15 November, 2017

Quite a long week...

Driving in the rain
So, I've just completed quite a long week - Last Tuesday Flyingpops finally went into Gatwick Spire to have a bit of corrective work done on her breathing tubes. The surgery itself took roughly the length of time it took me to watch one episode of Star Trek Discovery (about 50 minutes), everything went extremely smoothly, but it left her feeling dizzy and understandably a bit battered and bruised - none the less, we were discharged a couple of hours later and I carefully drove her home and popped her into bed - where she (pretty much) stayed for the rest of the week.

Having had prior warning that this would probably be the case, I had taken those few days off as holiday and thus suddenly plunged into the world of never-ending school runs, playgroups, shopping and swimming lessons. Yes...a nice, relaxing "holiday", the only respite was the couple of hours in the morning between dropping Annabelle at pre-school (and Thomas and Poppy at big school) and picking Annabelle up again at lunchtime - and even that promptly evaporated when Annabelle wasn't actually at pre-school, but had other activities planned.

This was not the worst of it though, when my holiday ran out we still had a few days to cope with where Flyingpops was still not allowed to drive and I had to put in my hours at work. Even though favours had been called in and arranged weeks in advance, as soon as Flyingpops knew the actual date of the surgery - everyone that had promised to help with the school runs ended up letting us down, just what we didn't need in the circumstances.   More (last minute) favours were hurriedly arranged and I ended up taking the car to work - seemed the only sensible solution at the time.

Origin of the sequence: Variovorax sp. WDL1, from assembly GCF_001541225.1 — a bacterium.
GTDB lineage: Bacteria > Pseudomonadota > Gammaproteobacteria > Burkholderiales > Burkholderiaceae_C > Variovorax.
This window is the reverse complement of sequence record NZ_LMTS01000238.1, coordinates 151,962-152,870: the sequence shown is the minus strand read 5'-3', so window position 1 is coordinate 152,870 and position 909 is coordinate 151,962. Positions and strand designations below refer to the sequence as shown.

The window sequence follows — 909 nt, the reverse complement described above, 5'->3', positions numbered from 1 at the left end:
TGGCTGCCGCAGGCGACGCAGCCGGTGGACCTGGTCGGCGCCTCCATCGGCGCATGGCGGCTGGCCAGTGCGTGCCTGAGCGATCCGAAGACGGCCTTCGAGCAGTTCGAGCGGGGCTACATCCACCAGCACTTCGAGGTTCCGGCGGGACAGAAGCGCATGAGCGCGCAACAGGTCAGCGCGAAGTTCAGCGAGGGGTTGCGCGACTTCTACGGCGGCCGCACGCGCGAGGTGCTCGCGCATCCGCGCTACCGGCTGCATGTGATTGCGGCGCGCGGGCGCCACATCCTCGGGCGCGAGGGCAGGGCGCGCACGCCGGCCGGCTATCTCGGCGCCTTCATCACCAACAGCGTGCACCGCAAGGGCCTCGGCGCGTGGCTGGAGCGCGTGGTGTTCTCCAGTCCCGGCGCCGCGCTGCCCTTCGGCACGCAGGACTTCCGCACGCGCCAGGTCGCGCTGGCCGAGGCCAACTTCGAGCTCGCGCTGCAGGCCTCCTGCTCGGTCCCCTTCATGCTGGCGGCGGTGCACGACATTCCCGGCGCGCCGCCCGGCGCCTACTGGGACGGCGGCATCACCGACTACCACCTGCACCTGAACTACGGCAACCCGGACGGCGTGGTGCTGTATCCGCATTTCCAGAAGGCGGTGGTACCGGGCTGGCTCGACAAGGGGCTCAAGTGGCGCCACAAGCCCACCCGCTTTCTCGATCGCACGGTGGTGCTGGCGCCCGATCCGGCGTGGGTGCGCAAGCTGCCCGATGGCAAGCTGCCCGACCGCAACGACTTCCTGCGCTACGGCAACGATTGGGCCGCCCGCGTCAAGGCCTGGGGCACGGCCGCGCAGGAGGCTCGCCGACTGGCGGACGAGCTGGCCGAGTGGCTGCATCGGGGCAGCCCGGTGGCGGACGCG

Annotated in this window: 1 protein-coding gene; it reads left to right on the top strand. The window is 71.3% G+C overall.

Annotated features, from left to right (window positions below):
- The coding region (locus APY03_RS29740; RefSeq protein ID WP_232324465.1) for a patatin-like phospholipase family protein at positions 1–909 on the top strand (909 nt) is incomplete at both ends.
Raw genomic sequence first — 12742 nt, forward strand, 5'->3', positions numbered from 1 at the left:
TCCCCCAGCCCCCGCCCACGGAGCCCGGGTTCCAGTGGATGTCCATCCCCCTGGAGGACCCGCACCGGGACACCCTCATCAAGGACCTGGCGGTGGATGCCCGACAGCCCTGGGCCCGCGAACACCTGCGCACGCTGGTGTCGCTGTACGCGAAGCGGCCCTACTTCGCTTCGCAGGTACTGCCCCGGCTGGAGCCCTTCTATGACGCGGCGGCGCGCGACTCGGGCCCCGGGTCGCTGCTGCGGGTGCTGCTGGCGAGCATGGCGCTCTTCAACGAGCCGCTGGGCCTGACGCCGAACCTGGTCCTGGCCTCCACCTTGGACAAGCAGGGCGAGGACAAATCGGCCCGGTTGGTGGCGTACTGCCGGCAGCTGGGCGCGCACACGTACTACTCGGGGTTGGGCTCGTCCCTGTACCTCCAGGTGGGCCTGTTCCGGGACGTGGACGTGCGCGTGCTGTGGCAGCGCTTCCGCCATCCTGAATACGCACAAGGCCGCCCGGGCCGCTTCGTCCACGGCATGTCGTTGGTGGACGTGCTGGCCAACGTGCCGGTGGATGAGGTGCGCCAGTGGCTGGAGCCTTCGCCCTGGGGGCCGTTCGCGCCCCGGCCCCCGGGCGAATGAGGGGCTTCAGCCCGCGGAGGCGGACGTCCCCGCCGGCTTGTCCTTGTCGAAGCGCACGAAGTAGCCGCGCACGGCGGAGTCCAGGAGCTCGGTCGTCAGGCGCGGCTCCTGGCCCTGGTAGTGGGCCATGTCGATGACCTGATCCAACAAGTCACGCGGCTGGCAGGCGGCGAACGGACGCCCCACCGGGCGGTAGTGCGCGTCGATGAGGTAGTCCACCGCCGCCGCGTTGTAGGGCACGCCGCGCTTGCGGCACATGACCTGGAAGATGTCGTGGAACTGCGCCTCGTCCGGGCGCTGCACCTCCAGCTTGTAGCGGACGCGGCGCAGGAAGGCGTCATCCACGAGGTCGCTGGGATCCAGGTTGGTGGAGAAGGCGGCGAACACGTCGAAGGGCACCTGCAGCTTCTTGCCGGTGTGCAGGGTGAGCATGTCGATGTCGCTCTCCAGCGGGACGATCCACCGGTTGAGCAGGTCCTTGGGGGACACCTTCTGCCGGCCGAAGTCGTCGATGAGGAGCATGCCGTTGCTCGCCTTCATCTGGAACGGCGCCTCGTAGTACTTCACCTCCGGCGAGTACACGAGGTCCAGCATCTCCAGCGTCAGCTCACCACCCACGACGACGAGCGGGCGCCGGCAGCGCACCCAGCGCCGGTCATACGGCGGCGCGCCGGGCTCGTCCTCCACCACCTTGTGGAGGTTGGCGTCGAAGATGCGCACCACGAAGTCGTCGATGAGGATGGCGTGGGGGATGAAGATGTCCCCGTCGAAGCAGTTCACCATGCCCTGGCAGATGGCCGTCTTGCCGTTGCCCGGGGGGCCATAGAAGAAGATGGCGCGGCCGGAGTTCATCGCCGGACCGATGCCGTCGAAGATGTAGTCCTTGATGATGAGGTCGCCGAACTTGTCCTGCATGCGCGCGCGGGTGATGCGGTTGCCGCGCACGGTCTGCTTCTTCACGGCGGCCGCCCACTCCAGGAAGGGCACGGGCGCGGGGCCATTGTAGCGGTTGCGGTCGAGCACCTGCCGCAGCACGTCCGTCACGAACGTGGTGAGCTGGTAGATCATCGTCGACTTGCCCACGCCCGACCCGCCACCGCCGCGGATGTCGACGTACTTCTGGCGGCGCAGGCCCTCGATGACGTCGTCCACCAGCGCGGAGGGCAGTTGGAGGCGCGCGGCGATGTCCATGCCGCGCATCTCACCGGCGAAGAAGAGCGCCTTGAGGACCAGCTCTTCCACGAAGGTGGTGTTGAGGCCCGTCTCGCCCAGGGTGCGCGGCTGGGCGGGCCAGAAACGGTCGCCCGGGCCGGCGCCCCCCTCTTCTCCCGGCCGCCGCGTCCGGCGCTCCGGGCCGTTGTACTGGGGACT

However, the simple fact of the matter is - driving between Earlswood and Dorking in the morning and evening during the week has become a living hell.  It is a car park the *whole* way. I must have done something in the region of 60 hill starts on my way into the office yesterday, on the way back I decided to try skipping the main roads and the back roads are just as bad, the only section of road that actually moves at any speed at all is the tiny section through Buckland - all of Reigate, all of Redhill and certainly all of Dorking are just gridlocked. Ironically my train going through Betchworth (closing the level crossing) causes massive tailbacks there too.  Since I last did the commute this way it has become a super stressful way to start and end the day - so it was actually with quite a sense of relief that I picked up my ticket at Earlswood railway station this morning and sat down to watch a movie on my telephone, waiting for the train to take the strain...